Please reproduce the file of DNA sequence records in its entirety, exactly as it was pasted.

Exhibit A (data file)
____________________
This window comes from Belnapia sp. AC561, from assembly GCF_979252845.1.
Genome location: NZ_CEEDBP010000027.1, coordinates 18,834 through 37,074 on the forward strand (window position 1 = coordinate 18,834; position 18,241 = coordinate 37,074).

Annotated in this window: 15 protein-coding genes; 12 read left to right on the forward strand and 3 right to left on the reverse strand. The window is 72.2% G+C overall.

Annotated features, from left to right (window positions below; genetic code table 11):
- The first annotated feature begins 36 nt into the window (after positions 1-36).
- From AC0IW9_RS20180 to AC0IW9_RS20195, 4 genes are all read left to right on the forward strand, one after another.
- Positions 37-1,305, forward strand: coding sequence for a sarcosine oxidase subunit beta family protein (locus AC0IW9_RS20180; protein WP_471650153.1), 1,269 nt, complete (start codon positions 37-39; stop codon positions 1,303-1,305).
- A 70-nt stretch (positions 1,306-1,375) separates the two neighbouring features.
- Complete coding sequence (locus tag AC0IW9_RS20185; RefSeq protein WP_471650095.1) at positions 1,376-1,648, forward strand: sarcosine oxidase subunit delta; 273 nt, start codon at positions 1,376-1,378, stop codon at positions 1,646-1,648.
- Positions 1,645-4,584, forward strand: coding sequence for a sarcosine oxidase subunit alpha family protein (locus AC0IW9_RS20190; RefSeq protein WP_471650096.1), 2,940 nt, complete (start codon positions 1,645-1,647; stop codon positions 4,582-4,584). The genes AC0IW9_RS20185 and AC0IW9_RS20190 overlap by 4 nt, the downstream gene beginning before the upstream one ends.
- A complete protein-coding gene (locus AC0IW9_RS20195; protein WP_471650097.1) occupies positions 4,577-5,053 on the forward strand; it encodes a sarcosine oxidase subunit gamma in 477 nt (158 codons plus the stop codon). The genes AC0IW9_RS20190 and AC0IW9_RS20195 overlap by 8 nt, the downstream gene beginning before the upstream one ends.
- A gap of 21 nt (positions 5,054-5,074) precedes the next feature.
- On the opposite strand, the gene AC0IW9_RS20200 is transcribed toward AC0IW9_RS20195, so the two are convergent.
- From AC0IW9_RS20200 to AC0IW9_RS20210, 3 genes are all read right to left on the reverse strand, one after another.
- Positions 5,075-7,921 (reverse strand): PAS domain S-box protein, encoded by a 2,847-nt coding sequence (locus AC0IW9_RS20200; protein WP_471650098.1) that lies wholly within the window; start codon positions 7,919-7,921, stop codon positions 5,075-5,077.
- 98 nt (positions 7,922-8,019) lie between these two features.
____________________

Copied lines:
This window comes from Belnapia sp. AC561, from assembly GCF_979252845.1.
Genome location: NZ_CEEDBP010000027.1, coordinates 18,834 through 37,074 on the forward strand (window position 1 = coordinate 18,834; position 18,241 = coordinate 37,074).

Annotated in this window: 15 protein-coding genes; 12 read left to right on the forward strand and 3 right to left on the reverse strand. The window is 72.2% G+C overall.

Annotated features, from left to right (window positions below; genetic code table 11):
- The first annotated feature begins 36 nt into the window (after positions 1-36).
- From AC0IW9_RS20180 to AC0IW9_RS20195, 4 genes are all read left to right on the forward strand, one after another.
- Positions 37-1,305, forward strand: coding sequence for a sarcosine oxidase subunit beta family protein (locus AC0IW9_RS20180; protein WP_471650153.1), 1,269 nt, complete (start codon positions 37-39; stop codon positions 1,303-1,305).
- A 70-nt stretch (positions 1,306-1,375) separates the two neighbouring features.
- Complete coding sequence (locus tag AC0IW9_RS20185; RefSeq protein WP_471650095.1) at positions 1,376-1,648, forward strand: sarcosine oxidase subunit delta; 273 nt, start codon at positions 1,376-1,378, stop codon at positions 1,646-1,648.
- Positions 1,645-4,584, forward strand: coding sequence for a sarcosine oxidase subunit alpha family protein (locus AC0IW9_RS20190; RefSeq protein WP_471650096.1), 2,940 nt, complete (start codon positions 1,645-1,647; stop codon positions 4,582-4,584). The genes AC0IW9_RS20185 and AC0IW9_RS20190 overlap by 4 nt, the downstream gene beginning before the upstream one ends.
- A complete protein-coding gene (locus AC0IW9_RS20195; protein WP_471650097.1) occupies positions 4,577-5,053 on the forward strand; it encodes a sarcosine oxidase subunit gamma in 477 nt (158 codons plus the stop codon). The genes AC0IW9_RS20190 and AC0IW9_RS20195 overlap by 8 nt, the downstream gene beginning before the upstream one ends.
- A gap of 21 nt (positions 5,054-5,074) precedes the next feature.
- On the opposite strand, the gene AC0IW9_RS20200 is transcribed toward AC0IW9_RS20195, so the two are convergent.
- From AC0IW9_RS20200 to AC0IW9_RS20210, 3 genes are all read right to left on the reverse strand, one after another.
- Positions 5,075-7,921 (reverse strand): PAS domain S-box protein, encoded by a 2,847-nt coding sequence (locus AC0IW9_RS20200; protein WP_471650098.1) that lies wholly within the window; start codon positions 7,919-7,921, stop codon positions 5,075-5,077.
- 98 nt (positions 7,922-8,019) lie between these two features.